Frequently Asked Colorado Divorce Questions Part 1
- How long does the divorce process take?
The length of time it can take to complete your divorce depends on a lot of factors. The court you are in front of can play big part. The Denver metropolitan area is made up of many different counties. Some are quicker than others. In some of the quicker counties, your case may get done in 4 to 8 months. In some of the slower counties it can take a year or more. If you agree on all issues, statute indicates you can be done 90 days from the date of filing or service, whichever comes first. The other big factor is how much there is to fight over. The fewer the issues to be argued over, the quicker your case may be done.
- What issues does the court decide?
In any divorce case, there are five major issues that may arise: property / debt division, custody, child support, and alimony. If the parties are not able to agree on these issues, the case will ultimately be heard by a judge, who will render his or her decision on each issue. It is often advantageous to get the issues you do agree set forth in writing prior to any final hearing. In such instances, the judge is only left deciding those issues on which you do not agree.
- What are the initial steps for filing divorce?
The first step for filing divorce is the filing of the Petition and Summons. These are the initial documents filed. They must also be personally served upon the opposing party. This can be done through a process server, the sheriff in the jurisdiction in which the other party, Respondent, resides, or via any person over the age of 18. We generally suggest not using a family member or someone who will be a witness. The filing fee for a divorce in Colorado is generally $234, which must be paid at the time of filing.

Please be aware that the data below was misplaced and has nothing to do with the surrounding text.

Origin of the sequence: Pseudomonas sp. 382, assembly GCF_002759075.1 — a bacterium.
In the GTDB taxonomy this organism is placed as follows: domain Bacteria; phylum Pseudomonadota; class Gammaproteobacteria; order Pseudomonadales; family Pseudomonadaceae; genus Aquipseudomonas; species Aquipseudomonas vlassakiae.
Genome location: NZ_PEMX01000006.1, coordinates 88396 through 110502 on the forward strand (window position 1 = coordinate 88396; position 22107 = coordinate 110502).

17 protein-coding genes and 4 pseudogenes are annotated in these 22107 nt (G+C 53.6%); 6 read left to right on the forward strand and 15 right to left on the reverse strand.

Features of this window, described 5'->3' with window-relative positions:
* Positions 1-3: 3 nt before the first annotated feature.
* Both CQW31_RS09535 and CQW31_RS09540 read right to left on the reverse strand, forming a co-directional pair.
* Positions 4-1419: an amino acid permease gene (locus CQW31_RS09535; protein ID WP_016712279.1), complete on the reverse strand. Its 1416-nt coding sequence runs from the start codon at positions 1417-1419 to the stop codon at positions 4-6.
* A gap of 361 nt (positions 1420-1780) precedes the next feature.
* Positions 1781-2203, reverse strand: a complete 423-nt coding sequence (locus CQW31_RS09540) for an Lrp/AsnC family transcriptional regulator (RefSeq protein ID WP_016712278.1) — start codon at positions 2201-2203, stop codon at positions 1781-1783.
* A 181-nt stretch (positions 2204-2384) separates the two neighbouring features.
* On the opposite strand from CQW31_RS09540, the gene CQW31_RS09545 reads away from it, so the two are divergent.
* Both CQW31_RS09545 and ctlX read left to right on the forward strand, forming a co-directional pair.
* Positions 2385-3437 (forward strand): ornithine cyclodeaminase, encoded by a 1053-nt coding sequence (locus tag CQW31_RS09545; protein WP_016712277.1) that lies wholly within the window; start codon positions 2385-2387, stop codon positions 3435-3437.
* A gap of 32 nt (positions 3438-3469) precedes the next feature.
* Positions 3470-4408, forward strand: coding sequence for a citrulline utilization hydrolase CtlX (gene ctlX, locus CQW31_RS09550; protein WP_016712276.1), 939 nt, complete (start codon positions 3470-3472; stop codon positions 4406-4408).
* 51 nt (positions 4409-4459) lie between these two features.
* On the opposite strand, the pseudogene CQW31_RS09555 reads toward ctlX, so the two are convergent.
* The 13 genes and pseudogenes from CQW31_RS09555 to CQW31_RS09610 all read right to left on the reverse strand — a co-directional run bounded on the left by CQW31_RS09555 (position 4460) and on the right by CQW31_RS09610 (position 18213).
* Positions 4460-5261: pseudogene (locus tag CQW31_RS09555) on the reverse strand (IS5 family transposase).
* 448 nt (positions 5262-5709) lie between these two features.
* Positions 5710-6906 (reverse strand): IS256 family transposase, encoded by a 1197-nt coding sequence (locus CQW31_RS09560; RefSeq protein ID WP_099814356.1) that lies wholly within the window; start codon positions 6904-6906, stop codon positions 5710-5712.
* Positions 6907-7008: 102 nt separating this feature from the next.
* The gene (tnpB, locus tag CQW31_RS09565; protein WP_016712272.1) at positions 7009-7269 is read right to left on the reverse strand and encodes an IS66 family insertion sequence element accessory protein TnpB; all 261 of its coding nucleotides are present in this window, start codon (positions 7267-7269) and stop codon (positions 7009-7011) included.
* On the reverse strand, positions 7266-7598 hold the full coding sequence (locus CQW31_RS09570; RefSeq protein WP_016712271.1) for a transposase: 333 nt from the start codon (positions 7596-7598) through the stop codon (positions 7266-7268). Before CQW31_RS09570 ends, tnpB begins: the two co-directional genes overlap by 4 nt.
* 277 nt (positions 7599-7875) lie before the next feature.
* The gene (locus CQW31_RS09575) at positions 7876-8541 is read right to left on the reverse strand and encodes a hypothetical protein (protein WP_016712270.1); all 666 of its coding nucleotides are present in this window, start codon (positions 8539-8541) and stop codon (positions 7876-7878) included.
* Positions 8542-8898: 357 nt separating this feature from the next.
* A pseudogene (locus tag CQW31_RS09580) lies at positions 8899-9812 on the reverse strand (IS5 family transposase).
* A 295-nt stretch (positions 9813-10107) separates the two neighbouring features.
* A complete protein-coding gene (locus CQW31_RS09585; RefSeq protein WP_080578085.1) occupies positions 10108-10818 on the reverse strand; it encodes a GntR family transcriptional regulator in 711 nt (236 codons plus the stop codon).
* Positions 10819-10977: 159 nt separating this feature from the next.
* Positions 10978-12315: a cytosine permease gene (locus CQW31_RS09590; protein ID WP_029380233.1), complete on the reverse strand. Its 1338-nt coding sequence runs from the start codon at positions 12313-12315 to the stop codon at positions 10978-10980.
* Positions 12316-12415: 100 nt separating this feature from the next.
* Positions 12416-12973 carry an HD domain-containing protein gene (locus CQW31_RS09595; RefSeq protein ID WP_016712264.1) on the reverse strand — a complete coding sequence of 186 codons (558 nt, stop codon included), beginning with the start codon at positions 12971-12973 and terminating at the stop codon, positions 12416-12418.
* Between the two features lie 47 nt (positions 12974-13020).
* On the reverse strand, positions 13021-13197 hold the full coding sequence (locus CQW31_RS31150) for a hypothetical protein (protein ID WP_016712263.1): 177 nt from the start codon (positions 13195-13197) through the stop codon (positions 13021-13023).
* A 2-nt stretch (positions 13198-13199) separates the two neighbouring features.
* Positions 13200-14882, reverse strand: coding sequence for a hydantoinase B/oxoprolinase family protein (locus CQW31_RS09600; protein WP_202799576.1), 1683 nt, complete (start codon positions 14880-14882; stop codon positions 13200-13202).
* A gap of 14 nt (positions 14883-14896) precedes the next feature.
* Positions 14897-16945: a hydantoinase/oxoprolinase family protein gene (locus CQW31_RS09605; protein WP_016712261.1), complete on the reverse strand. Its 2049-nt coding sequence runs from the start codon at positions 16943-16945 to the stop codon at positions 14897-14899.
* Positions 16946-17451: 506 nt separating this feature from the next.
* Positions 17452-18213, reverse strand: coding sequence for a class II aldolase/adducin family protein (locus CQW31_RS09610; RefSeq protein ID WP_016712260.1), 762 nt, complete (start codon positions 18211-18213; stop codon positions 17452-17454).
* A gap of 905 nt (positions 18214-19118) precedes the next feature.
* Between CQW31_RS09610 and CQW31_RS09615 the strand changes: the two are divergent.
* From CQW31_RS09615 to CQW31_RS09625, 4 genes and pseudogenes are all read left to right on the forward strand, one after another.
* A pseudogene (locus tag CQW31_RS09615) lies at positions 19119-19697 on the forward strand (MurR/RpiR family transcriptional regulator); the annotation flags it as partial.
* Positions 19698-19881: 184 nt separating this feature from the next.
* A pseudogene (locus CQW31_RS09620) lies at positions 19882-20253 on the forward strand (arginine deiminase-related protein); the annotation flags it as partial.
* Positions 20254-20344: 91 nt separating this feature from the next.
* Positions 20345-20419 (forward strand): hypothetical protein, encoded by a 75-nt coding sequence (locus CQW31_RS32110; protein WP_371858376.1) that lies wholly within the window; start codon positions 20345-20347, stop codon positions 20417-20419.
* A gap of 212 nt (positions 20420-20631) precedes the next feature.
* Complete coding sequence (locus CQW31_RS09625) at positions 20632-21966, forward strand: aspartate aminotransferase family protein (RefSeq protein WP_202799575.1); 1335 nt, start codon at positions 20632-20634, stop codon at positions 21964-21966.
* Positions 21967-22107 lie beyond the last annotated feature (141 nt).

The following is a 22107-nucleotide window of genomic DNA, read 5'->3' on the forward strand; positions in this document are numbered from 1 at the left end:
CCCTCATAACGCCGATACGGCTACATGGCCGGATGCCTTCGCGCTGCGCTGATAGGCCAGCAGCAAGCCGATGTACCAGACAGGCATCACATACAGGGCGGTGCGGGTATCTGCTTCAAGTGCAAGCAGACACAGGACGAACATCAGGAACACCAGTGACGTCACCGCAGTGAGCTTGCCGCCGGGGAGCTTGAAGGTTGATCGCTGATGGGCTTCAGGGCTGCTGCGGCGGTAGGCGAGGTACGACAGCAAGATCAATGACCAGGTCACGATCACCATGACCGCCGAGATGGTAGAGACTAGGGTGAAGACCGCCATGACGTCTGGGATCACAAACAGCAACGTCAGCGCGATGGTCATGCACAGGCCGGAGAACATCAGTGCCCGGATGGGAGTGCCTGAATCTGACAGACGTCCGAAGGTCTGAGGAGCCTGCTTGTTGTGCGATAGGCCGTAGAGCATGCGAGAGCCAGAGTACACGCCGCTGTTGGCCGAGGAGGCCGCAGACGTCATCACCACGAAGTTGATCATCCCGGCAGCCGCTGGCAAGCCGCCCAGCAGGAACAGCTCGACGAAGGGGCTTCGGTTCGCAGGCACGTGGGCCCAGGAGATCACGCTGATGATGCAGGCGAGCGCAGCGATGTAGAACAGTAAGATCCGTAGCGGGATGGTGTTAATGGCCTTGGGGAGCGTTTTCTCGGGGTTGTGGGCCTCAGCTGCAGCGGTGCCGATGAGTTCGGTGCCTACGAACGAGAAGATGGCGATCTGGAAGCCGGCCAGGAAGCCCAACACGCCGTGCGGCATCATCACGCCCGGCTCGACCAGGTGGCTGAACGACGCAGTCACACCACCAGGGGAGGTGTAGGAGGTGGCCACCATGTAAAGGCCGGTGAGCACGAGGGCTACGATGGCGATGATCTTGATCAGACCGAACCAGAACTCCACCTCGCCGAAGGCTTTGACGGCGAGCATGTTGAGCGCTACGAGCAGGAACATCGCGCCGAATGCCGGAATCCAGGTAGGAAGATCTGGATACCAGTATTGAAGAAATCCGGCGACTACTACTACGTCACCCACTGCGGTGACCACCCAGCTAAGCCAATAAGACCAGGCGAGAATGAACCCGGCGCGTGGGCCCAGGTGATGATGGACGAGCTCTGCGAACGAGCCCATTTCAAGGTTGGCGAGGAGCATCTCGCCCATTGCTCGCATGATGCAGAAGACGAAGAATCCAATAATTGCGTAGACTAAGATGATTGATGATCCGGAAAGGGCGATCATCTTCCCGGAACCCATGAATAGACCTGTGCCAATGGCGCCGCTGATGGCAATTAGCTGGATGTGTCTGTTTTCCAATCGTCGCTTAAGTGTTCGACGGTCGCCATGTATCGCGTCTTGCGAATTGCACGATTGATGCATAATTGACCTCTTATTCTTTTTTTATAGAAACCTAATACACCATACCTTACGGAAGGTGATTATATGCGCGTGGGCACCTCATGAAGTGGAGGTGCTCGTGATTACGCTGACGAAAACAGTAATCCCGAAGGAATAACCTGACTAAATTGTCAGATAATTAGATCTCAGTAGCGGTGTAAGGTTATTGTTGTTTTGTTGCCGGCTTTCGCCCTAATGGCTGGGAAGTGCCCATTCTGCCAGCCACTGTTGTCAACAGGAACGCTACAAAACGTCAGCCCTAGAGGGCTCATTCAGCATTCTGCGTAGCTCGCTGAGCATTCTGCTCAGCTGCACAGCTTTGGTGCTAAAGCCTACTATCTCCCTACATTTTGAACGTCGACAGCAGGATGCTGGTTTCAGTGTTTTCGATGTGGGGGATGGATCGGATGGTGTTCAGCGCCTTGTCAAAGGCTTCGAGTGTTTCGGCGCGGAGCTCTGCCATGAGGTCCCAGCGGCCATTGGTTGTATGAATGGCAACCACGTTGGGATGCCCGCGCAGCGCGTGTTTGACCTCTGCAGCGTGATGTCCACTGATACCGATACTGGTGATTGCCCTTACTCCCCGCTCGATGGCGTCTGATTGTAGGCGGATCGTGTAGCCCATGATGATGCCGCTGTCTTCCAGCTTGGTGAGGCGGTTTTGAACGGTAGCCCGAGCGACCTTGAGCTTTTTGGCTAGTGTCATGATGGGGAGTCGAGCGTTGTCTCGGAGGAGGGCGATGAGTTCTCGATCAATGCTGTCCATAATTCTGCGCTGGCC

- When is my divorce official?
In Colorado, a divorce is "official" when the court signs what is called the "Decree of Dissolution of Marriage.” This is generally a one-page document signed off on by the judge as an order of the court, stating the specific date when the divorce is final. The divorce decree will be signed off on by the judge generally a few days after final agreements are filed with the court or the final hearing.
- How do I get my maiden name back?
In Colorado, a woman is allowed to seek restoration of her maiden or prior name as part of the final steps in finishing up her divorce. The husband has no right to object to the name change or to object to the wife keeping her married name. The actual order granting the name change is set forth in the decree. Once the name change is granted, the wife must then take steps on her own to get her name changed with the DMV, Social Security, etc. Some entities may require a certified copy of the decree, which can be obtained for a not too hefty fee from the court.
Main Divorce FAQs